KATE SHELLEY: Bound for Legend
by Robert D. San Souci
Illustrated by Max Ginsburg
Dial Books for Young Readers, (September) 1995
[Ages 5-10] hardcover
Trade: ISBN 0-8037-1289-8 $14.99
Library: ISBN 0-8037-1290-1 (14.98)
30 Full-color illustrations (oil)
32 pages
8 7/16 x 10 1/2
Grades K-4
LC: 93-20438

This unforgettable portrait of American heroine Kate Shelley combines a vivid narration by award-winning writer Robert D. San Souci with heart-stopping paintings by master realist Max Ginsburg, making his picturebook debut.

Once in a while an ordinary person performs a deed so brave and unexpected that we remember it long afterward. Kate Shelley was such a person. In 1881 this Iowa teenager risked her life to save the survivors of a terrible train wreck and warn an oncoming train of the danger ahead. Her courage and humanity made her a legend in her time -- and still resonate for us today.

Editorial Reviews
From Booklist
Gr. 3-5, younger for reading aloud. In this picture book for older readers, San Souci reconstructs a slice of history. After the railroad bridge near her home collapsed during a summer storm in 1881, 15-year-old Kate Shelley walked to the nearest railroad station to make sure the passenger train from Chicago would be stopped before it reached the broken bridge. To get to the station, she had to crawl across a 700-foot-long railroad bridge, with a raging river below. The train had been stopped by railroad officials before she arrived, but her courageous efforts still saved two lives and won her a national reputation. Along with dramatic descriptions, San Souci presents a convincing portrait of Kate's personality, depicting her as a strong, supportive part of her family long before that summer's night. Ginsburg's realistic oil paintings of the storm and the bridge crossing are particularly effective. Mary Harris Veeder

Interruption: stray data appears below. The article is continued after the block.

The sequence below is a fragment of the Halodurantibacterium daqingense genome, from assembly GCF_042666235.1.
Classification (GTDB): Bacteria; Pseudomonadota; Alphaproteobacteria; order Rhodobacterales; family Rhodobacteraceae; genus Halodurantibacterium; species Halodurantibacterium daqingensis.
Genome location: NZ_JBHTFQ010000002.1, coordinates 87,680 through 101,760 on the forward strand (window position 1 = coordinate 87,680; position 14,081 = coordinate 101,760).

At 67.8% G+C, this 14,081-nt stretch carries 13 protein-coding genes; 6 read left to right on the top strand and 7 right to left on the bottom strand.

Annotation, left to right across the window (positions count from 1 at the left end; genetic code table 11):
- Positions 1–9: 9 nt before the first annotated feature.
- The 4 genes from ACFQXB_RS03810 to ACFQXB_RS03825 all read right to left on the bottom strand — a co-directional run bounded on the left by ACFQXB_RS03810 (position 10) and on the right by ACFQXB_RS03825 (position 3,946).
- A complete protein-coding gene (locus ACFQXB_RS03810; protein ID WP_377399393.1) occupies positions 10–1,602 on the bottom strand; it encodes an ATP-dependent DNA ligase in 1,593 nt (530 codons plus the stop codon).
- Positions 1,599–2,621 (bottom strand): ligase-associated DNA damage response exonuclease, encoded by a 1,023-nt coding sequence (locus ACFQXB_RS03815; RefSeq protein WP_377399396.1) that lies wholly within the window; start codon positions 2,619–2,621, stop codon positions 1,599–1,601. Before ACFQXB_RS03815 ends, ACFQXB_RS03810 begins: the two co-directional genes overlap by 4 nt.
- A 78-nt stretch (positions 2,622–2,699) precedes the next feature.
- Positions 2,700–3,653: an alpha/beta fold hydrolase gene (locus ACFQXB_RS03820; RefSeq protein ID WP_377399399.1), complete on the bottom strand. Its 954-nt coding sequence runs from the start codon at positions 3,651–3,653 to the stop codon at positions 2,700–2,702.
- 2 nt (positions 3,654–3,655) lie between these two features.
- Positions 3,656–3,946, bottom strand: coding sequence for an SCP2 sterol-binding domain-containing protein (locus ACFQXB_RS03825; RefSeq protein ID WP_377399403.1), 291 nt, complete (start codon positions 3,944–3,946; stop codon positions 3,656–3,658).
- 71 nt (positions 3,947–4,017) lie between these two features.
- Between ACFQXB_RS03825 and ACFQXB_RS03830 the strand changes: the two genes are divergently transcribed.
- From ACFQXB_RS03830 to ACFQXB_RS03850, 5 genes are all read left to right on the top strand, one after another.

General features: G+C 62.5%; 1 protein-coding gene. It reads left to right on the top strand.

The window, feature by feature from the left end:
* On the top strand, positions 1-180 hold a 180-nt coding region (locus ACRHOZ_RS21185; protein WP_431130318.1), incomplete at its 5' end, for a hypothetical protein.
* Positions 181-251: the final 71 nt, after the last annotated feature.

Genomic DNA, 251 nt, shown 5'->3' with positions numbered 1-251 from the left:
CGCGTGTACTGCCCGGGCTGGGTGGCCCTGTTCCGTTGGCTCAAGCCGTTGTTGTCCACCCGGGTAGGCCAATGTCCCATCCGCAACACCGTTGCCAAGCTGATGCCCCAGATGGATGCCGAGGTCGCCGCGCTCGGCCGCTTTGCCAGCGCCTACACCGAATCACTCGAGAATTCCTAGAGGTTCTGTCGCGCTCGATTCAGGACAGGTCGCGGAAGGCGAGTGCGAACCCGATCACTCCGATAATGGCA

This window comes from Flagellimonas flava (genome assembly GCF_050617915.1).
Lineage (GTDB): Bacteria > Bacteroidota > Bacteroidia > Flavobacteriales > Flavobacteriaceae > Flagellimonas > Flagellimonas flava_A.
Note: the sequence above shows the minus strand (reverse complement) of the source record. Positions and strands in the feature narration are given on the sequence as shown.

From Horn Book
Illustrated by Max Ginsburg. Growing up in rural Iowa near the turn of the twentieth century, Kate Shelley seemed an ordinary teenager who willingly shouldered the responsibility of caring for her siblings when her mother's health failed. Her avid interest in the railroad that ran behind her house was, perhaps, a bit unusual for a girl in that period, but nothing in her life predicted her future heroism. Her moment of fame came when a terrible storm took out the railroad bridge near her home and she courageously walked miles in the deluge and darkness - at one point crawling on hands and knees across a seven-hundred-foot-long cross-tie bridge - to warn the railroad company. The paintings that illustrate the eventful night are dark with the fury of the storm, but the artist uses appropriate areas of light to make the details clear. Tension and fear are clearly evident in all the characters' postures and facial expressions and build until the moment of relief when Kate finally arrives at the station. Kate's life after the incident is sketched at the end of the book, and an author's note provides source information. The book is easily accessible to the primary reader and will be a welcome addition to both school and public library collections.

Robert D. San Souci's acclaimed books include THE TALKING EGGS, illustrated by Jerry Pinkney (Dial), a Caldecott Honor Book and an ALA Notable Book. He lives in the San Francisco Bay area. Max Ginsburg, the illustrator of Mildred D. Taylor's THE FRIENDSHIP and MISSISSIPPI BRIDGE (both Dial), lives in New York City.